Incofin on how to build impact from the ground up

Mainstream impact investors may be grabbing the headlines, but local issues need local solutions. These can only be identified and addressed with teams on the ground and a tailored approach, says impact investment manager Incofin.

This article is sponsored by Incofin Investment Management.

Impact strategies are developing fast as investors become increasingly interested in committing capital for financial, social and environmental gains. The entry of large, mainstream players has gained significant attention, with arguments suggesting that the bigger the ticket size, the greater the impact. However, evidence suggests that taking a global and macro investment approach to impact investing does not work without a tailored, nimble and localised investment strategy that addresses the issues of the communities.

Incofin has over $2 billion invested in impact strategies focusing on financial services and agri-foods in emerging markets, with teams in Cambodia, Colombia, India and Kenya as well as an Eastern Europe/Central Asia team based at its Belgium headquarters.

We spoke to four of its senior executives – Aditya Bhandari, partner and co-head of Asia, David Dewez, partner and head of Latin America and the Caribbean, Rahul Rai, partner, India and Elizabeth O’Reilly, managing partner – to get their perspective on what it takes to make successful impact investments off the beaten track.

Q Some might say that impact investing is something of a fad. What would you say to that?

David Dewez: Incofin has driven impact investing for more than 18 years and we are convinced of the long-term necessity of impact by the private sector. We have a proven track record demonstrating both positive impact and good returns. With more players entering the market, there could be some risk of ‘impact washing’ – thus it is important that the impact industry apply transparent and tangible impact measurement methodologies.

Q How does Incofin apply impact in its investment assessment?

DD: The Incofin impact methodology and associated impact due diligence tools have integrated industry best practices. When conducting due diligence on portfolio companies’ environmental performance, we check compliance with forbidden international practices (eg, environmental and social exclusion lists and protection of conservation areas). We also value companies that proactively put in place green strategies, such as loan products linked to investments in energy efficient assets. Moreover, we supported several entities mitigate and adapt to climate change, such as financing coffee and cocoa producers to renovate their crops with more resilient trees.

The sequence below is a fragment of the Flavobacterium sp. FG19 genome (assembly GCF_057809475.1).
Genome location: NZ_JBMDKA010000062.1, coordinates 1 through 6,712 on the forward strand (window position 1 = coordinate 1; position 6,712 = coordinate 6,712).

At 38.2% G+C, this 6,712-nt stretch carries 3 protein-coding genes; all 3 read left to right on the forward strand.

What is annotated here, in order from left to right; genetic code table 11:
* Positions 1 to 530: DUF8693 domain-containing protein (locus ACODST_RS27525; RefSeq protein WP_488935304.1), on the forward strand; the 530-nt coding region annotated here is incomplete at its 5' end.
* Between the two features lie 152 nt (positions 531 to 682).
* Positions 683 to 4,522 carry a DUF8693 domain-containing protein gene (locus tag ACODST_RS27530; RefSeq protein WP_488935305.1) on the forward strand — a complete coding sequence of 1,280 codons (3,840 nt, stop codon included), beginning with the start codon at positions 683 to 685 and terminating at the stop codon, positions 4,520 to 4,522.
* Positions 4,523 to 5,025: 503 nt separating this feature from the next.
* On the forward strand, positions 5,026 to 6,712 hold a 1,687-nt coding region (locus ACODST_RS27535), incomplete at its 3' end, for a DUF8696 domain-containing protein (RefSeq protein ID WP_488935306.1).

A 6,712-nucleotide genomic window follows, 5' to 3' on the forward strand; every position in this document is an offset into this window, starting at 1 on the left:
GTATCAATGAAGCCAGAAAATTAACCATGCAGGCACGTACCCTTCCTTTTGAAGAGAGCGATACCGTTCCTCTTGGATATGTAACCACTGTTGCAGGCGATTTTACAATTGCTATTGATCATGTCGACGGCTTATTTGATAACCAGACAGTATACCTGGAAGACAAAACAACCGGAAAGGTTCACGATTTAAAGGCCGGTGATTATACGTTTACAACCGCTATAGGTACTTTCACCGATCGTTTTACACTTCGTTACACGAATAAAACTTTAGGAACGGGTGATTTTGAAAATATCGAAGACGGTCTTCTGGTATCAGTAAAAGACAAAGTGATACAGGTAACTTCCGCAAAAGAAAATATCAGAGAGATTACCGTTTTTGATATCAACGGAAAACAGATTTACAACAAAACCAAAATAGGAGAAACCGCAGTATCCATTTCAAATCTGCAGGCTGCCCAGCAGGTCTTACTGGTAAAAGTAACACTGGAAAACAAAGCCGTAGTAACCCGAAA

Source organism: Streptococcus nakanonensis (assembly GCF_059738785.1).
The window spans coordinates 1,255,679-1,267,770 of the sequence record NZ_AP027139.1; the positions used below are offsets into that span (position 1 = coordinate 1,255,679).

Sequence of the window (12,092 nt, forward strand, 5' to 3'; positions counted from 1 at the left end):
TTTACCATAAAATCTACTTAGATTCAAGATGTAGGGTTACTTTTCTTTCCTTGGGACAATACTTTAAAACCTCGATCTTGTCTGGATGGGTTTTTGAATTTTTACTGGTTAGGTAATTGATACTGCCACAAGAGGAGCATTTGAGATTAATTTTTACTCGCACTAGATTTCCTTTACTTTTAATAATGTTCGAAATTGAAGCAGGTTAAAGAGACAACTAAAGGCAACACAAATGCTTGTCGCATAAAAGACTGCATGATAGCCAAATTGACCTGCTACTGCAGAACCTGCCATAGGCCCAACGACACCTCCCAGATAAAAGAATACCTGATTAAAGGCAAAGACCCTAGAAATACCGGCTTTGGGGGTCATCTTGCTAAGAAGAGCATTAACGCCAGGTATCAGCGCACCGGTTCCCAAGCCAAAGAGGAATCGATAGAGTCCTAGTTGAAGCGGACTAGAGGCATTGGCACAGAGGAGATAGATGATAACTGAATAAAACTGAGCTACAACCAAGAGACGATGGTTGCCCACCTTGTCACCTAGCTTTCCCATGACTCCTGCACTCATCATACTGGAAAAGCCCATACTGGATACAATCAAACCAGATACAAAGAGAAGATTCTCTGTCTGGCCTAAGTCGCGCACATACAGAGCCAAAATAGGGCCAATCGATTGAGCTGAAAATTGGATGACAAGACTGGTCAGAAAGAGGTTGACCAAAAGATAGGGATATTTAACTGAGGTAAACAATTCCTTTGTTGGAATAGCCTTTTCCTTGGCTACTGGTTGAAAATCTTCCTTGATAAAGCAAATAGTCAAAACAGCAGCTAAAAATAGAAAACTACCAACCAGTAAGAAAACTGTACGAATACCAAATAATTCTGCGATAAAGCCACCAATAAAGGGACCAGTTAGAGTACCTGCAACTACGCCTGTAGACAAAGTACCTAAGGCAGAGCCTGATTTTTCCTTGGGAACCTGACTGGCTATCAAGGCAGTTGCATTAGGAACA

Elizabeth O’Reilly: We measure impact metrics and, at the same time, work for strong financial returns. Last year, Incofin’s financial service sector investments reached 33 million end beneficiaries, of which 73 percent were women. Agri-food investments led to a 10 percent increase in yield with an outreach to over 250,000 smallholder farmers.

Rahul Rai: Of our agri-food investments, 100 percent of the portfolio companies promoted environmental standards by providing training on topics relating to climate change. Further, 81 percent of the co-operatives financed were engaged in organic practices.

Q So how is it possible to address local market needs and have access to global expertise?

Aditya Bhandari: We believe having local staff to understand the cultural and business environment is key to recognising the needs of the end customer and identifying investment opportunities with real impact. Our investment managers are specialists in financial services and agri-foods and regularly share learnings via ‘cross fertilisation’ across the global Incofin network.

DD: Our Fairtrade Access Fund (FAF) aims to promote the development of a fair and sustainable agriculture sector, availing of a dedicated team with specialist knowledge in each of the 12 different crops, including coffee, cocoa and Brazil nuts, and the regions in which it invests.

For us, sustainable agricultural development concerns not only food security but also the effects of climate change, and inclusion of smallholder farmers. FAF bridges the much needed long-term capital needs of climate change adaptation and mitigation projects, such as crop rehabilitation, diversification and adoption of new and more efficient technologies and infrastructure.

To date, FAF has financed more than 65 institutions supporting over 260,000 smallholder farmers, leading to an annual $250 increase in income per family.

Q Where do you see the next exciting opportunity for impact investing?

EOR: In line with developing funds that address specific gaps in the market, we will be focusing the upcoming India impact fund on investments in 1) financial services providers that help promote financial inclusion in underserved populations and 2) businesses that use technology and innovation to drive efficiencies and disintermediation in the agri-food value chain.

AB: With only 60-80 million Indians estimated to be positively impacted by impact investing, there is still a pressing need for casting the impact net wider to help lift millions of people from poverty. We are focusing on financial services as India is the second most underbanked country in the world, with 190 million citizens lacking bank accounts. The microfinance market is well established in India; we are investing in businesses targeting the underserved and rural areas through alternative lending channels such as peer-to-peer lending, non-banking financial companies and innovative digital solutions.